|My good friend and|
The first several months of the year, many brides are making plans for their upcoming weddings in the summer months. In the last post, I shared some traditions about Irish weddings, courtesy of my friend, Reverend David Beronio. You’ll find more traditions at his website.
Here’s what he shares about Scottish weddings:
The groom and his groomsmen often wear Scottish kilts, and traditionally, there are no undergarments worn! (Here's the classic joke, “What does a Scotsman wear beneath his kilt?” Answer: “His shoes!”). The groom may present the bride with an engraved silver teaspoon on their wedding day to symbolize that they will never go hungry. And the traditional sword dance is sometimes performed at their wedding reception.
Here’s more information about Scottish traditions from the liner notes of my CD, “Haste to the Wedding” (Copyright©2005 Anne Roos):
In traditional Scottish weddings, the groom wears the kilt of his clan, and after the vows have been exchanged, he places a shawl or sash of his clan’s tartan over the shoulders of his bride. This signifies the acceptance and protection of her in the goom’s family clan.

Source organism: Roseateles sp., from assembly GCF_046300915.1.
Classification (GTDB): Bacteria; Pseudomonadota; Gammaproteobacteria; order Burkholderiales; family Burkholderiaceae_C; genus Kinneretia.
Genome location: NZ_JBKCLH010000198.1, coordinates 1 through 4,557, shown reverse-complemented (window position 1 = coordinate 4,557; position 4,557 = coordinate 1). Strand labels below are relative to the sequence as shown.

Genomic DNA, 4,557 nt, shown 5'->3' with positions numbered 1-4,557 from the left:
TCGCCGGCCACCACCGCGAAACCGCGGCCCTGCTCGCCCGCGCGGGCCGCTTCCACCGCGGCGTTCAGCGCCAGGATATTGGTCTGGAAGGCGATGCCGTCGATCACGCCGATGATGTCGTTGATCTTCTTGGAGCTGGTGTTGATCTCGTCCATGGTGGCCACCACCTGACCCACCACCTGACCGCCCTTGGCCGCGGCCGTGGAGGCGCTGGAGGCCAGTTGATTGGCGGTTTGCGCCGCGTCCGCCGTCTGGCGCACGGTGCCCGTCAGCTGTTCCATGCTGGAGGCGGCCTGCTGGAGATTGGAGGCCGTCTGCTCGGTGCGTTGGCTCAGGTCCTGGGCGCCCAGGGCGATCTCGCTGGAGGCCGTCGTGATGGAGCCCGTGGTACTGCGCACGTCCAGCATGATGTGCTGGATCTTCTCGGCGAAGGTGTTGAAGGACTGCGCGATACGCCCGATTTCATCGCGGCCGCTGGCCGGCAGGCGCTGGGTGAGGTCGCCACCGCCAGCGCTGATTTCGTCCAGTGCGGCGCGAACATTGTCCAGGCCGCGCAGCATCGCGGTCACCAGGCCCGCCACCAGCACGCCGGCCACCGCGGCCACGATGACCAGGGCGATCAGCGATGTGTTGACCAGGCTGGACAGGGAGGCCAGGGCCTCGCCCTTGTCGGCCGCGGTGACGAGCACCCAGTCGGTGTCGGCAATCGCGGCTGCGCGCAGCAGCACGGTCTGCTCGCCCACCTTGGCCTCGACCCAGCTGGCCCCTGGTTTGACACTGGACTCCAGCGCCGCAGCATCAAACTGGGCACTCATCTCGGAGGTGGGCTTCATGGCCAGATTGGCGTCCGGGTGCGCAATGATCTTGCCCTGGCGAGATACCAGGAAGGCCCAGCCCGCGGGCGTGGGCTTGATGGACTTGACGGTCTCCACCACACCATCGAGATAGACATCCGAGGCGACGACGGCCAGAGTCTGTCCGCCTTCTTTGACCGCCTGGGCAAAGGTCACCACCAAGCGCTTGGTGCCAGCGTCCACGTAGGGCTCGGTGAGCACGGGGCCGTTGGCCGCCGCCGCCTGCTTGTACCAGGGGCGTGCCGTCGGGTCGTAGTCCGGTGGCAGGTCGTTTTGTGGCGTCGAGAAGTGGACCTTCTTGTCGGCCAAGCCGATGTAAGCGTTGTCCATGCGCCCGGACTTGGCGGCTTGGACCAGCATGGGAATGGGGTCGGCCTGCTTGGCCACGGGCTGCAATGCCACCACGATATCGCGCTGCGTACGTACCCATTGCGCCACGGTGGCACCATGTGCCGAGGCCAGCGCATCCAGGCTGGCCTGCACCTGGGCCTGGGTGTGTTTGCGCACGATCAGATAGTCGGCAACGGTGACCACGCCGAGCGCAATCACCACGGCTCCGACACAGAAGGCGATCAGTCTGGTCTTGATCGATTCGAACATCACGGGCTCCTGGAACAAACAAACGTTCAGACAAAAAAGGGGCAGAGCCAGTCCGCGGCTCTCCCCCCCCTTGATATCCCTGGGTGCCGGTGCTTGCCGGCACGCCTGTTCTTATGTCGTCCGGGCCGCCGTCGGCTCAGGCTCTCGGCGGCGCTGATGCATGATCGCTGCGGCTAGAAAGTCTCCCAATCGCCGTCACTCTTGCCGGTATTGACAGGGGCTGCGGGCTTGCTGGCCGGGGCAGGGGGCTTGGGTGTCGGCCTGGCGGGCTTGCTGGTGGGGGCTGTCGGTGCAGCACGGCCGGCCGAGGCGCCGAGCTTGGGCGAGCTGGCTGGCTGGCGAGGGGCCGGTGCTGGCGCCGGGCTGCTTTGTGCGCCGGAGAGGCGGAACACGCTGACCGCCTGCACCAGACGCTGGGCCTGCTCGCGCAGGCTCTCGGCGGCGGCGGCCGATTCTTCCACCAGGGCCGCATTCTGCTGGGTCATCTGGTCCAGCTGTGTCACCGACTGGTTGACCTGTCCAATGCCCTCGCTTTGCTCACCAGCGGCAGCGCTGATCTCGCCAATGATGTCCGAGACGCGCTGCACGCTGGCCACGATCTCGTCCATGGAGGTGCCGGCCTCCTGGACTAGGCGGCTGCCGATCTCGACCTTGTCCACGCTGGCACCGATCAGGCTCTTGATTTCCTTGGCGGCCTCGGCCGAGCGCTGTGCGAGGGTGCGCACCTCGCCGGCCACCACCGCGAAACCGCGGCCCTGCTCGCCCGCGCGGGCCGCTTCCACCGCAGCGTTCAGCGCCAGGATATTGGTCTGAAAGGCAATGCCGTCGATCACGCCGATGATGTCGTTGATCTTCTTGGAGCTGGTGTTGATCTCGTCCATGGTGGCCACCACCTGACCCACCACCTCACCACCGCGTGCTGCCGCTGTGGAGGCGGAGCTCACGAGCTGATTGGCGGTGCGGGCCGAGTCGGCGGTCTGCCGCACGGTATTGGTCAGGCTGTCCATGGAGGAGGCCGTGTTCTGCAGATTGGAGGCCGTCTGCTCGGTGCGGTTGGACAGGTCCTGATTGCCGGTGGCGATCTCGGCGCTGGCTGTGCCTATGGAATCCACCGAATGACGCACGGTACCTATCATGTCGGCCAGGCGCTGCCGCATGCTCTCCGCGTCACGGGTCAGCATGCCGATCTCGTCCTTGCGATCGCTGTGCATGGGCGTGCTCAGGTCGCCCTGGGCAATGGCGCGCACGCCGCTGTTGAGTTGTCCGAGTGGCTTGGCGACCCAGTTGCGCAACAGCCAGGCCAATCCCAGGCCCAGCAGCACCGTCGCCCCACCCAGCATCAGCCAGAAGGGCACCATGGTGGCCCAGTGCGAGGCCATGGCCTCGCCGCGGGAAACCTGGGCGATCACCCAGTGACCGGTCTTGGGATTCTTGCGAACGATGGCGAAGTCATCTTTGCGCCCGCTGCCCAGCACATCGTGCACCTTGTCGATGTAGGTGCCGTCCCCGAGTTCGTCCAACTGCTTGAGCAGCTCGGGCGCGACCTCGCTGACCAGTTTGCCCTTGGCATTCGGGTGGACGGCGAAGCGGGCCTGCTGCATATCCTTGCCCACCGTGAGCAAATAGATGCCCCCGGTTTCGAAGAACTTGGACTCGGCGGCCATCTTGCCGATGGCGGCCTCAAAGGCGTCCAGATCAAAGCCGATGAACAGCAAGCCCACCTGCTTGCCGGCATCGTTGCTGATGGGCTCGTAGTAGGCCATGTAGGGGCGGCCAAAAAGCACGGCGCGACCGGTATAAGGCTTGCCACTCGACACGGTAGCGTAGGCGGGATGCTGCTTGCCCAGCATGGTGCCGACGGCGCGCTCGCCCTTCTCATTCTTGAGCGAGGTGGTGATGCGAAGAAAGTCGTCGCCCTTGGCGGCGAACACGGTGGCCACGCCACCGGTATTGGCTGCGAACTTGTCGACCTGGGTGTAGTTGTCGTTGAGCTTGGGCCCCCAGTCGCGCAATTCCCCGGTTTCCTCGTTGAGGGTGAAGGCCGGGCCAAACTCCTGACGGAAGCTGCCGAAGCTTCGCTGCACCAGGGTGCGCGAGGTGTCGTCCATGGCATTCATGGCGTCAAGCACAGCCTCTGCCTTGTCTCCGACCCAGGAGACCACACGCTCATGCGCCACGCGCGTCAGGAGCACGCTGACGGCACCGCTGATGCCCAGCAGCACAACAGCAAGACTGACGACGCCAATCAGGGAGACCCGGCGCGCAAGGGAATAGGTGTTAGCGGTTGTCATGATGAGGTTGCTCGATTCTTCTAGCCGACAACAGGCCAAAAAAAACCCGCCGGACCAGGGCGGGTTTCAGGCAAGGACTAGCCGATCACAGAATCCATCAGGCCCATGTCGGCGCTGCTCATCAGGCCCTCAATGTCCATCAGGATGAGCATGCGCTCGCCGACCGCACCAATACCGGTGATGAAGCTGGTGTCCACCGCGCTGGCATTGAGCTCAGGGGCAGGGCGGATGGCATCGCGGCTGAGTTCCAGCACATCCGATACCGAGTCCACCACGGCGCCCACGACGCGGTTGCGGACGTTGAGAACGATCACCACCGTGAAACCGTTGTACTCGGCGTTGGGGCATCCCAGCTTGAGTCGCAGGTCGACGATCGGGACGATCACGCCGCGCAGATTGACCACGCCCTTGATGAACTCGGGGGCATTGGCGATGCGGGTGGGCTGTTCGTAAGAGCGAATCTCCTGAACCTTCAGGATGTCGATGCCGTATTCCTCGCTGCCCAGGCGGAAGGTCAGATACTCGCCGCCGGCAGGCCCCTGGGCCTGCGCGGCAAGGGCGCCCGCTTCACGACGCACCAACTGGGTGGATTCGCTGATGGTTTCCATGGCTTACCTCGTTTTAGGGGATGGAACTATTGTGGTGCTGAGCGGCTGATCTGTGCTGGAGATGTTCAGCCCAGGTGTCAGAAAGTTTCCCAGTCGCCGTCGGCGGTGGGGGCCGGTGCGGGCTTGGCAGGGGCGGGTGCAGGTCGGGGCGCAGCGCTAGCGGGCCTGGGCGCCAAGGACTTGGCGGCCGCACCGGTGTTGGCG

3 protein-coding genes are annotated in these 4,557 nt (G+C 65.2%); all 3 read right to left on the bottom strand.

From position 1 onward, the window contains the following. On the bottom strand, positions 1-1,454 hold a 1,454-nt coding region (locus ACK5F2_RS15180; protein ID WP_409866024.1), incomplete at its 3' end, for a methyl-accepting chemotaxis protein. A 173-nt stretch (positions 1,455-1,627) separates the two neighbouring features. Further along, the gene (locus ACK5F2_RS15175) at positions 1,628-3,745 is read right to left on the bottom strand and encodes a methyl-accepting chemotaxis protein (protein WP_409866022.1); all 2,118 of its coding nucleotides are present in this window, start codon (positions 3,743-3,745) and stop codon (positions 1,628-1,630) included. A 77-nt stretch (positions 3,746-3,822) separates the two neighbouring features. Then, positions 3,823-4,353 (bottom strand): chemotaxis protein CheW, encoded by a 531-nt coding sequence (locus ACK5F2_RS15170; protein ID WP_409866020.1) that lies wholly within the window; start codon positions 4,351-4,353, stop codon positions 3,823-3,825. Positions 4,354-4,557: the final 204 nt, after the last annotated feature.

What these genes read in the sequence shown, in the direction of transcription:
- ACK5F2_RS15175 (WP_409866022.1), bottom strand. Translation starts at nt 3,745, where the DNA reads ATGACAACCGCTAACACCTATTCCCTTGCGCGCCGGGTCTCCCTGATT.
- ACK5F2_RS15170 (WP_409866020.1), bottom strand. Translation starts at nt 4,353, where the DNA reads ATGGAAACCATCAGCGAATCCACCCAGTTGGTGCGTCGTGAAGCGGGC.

In Scotland, shortbread has been used in wedding celebrations for centuries. An uncut round of shortbread has been broken over the bride’s head at her wedding, showering her with blessings. A safer way to include them would be to wrap individual slices of shortbread in cellophane, tied with neat bows, and provide them as favors at the reception. Either way, including shortbread in the wedding celebration is said to bring good luck and prosperity to all those who partake. (a great recipe for ginger shortbread is found within the pages of my “Haste to the Wedding” liner notes).
“My wife’s a winsome wee thing,
She is a handsome wee thing,
She is a bonnie wee thing,
This sweet wee wife o’ mine.”
Have your own Scottish wedding traditions to add? Feel free to comment....Next time: More Celtic wedding traditions.